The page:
DARIEN, IL – Today the American Academy of Sleep Medicine (AASM) released a list of five common tests and treatments that are not always necessary in sleep medicine as part of Choosing Wisely®, an initiative of the ABIM Foundation.
The AASM list identifies five targeted, evidence-based recommendations that can support conversations between patients and physicians to ensure that the right care is delivered at the right time. The list addresses the appropriate use of polysomnography to assess patients with a suspected sleep disorder, the treatment of insomnia in adults and children, and the assessment of positive airway pressure therapy for patients with obstructive sleep apnea.
“The American Academy of Sleep Medicine is proud to partner with the ABIM Foundation to ensure that patients receive high quality, value-based sleep care,” said AASM President Dr. Timothy Morgenthaler. “The effective diagnosis and treatment of a sleep disease such as sleep apnea or chronic insomnia is a win-win move. It improves the patient’s health and quality of life while reducing the resources used to manage common comorbid conditions such as heart disease, Type 2 diabetes and depression.”
Dr. Morgenthaler singled out one recommendation on the AASM list – avoiding medications to treat childhood insomnia – as being foundational for the widespread promotion of healthy sleep.
“Sleep problems in children often arise from delays or regressions in their developmental process for normal sleep,” he said. “These developmental processes are shaped by both the internal make-up of the child and that of their sleep environment, which includes household and parenting practices. Most often these are best and most safely modified by behavioral interventions such as creating a soothing and secure sleep environment, establishing a consistent sleep-wake schedule and following a relaxing bedtime routine. Parents and caregivers have an essential role to play in helping children develop healthy sleep habits that will last a lifetime.”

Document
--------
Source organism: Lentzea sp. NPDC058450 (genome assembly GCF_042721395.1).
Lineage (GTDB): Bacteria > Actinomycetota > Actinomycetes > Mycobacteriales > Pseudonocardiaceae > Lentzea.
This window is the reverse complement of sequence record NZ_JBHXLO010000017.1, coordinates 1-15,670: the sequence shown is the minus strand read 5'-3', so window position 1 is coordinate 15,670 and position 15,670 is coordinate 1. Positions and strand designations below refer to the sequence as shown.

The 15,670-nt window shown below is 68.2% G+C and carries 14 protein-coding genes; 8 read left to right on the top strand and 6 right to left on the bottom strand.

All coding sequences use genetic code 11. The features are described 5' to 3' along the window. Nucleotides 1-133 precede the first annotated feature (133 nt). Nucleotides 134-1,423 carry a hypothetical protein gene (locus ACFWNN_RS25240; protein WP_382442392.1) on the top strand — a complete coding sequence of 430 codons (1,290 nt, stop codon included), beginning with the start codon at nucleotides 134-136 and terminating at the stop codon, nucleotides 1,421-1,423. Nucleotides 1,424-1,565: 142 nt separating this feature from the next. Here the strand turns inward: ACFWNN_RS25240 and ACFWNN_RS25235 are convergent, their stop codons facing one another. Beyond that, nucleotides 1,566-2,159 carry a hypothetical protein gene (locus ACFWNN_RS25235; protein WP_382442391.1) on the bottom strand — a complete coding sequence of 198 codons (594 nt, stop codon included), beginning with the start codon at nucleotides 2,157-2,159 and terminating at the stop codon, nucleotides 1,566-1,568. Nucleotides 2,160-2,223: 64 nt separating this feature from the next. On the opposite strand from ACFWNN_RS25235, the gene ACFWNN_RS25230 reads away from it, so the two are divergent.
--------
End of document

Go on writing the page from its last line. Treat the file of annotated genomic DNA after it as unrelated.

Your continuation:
The AASM’s Choosing Wisely list was developed after months of careful consideration and review of the most current scientific evidence. Proposed recommendations were developed by the AASM Executive Committee, and the final statements were approved by the AASM Board of Directors.
“Conversations about what care patients truly need is a shared responsibility among all members of the health care team,” said Richard J. Baron, MD, President and CEO of the ABIM Foundation. “The American Academy of Sleep Medicine’s Choosing Wisely list will help sleep specialists across the country engage their patients in a dialogue about what care is best for them.”
To learn more about Choosing Wisely and to view the complete AASM list with additional detail about the recommendations and evidence supporting them, visit www.ChoosingWisely.org.
About the American Academy of Sleep Medicine
Established in 1975, the American Academy of Sleep Medicine (AASM) is the leader in setting standards and promoting excellence in sleep medicine. With a combined membership of nearly 11,000 physicians, scientists, allied health care providers and accredited sleep centers, the AASM improves sleep health and promotes high quality, patient centered care through advocacy, education, strategic research and practice standards.
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